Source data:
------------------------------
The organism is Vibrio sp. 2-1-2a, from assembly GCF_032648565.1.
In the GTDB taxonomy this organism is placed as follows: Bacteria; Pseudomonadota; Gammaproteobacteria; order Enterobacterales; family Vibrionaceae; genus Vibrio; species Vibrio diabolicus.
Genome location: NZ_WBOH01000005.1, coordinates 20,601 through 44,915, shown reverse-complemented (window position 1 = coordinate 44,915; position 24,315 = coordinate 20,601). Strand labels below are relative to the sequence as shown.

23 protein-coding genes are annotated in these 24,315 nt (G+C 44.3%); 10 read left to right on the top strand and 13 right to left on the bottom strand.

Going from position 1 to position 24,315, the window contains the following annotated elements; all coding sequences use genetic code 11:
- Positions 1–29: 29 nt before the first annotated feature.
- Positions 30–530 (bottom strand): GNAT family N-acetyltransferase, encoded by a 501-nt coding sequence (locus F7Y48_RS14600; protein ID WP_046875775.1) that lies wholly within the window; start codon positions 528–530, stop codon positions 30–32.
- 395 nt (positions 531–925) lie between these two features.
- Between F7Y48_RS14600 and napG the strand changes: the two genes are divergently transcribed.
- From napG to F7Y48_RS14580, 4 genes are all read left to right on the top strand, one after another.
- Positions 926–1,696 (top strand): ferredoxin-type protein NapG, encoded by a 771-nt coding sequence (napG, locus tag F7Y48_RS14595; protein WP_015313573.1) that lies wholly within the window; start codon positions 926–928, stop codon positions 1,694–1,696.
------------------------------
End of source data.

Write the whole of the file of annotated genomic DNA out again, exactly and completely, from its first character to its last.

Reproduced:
The organism is Vibrio sp. 2-1-2a, from assembly GCF_032648565.1.
In the GTDB taxonomy this organism is placed as follows: Bacteria; Pseudomonadota; Gammaproteobacteria; order Enterobacterales; family Vibrionaceae; genus Vibrio; species Vibrio diabolicus.
Genome location: NZ_WBOH01000005.1, coordinates 20,601 through 44,915, shown reverse-complemented (window position 1 = coordinate 44,915; position 24,315 = coordinate 20,601). Strand labels below are relative to the sequence as shown.

23 protein-coding genes are annotated in these 24,315 nt (G+C 44.3%); 10 read left to right on the top strand and 13 right to left on the bottom strand.

Going from position 1 to position 24,315, the window contains the following annotated elements; all coding sequences use genetic code 11:
- Positions 1–29: 29 nt before the first annotated feature.
- Positions 30–530 (bottom strand): GNAT family N-acetyltransferase, encoded by a 501-nt coding sequence (locus F7Y48_RS14600; protein ID WP_046875775.1) that lies wholly within the window; start codon positions 528–530, stop codon positions 30–32.
- 395 nt (positions 531–925) lie between these two features.
- Between F7Y48_RS14600 and napG the strand changes: the two genes are divergently transcribed.
- From napG to F7Y48_RS14580, 4 genes are all read left to right on the top strand, one after another.
- Positions 926–1,696 (top strand): ferredoxin-type protein NapG, encoded by a 771-nt coding sequence (napG, locus tag F7Y48_RS14595; protein WP_015313573.1) that lies wholly within the window; start codon positions 926–928, stop codon positions 1,694–1,696.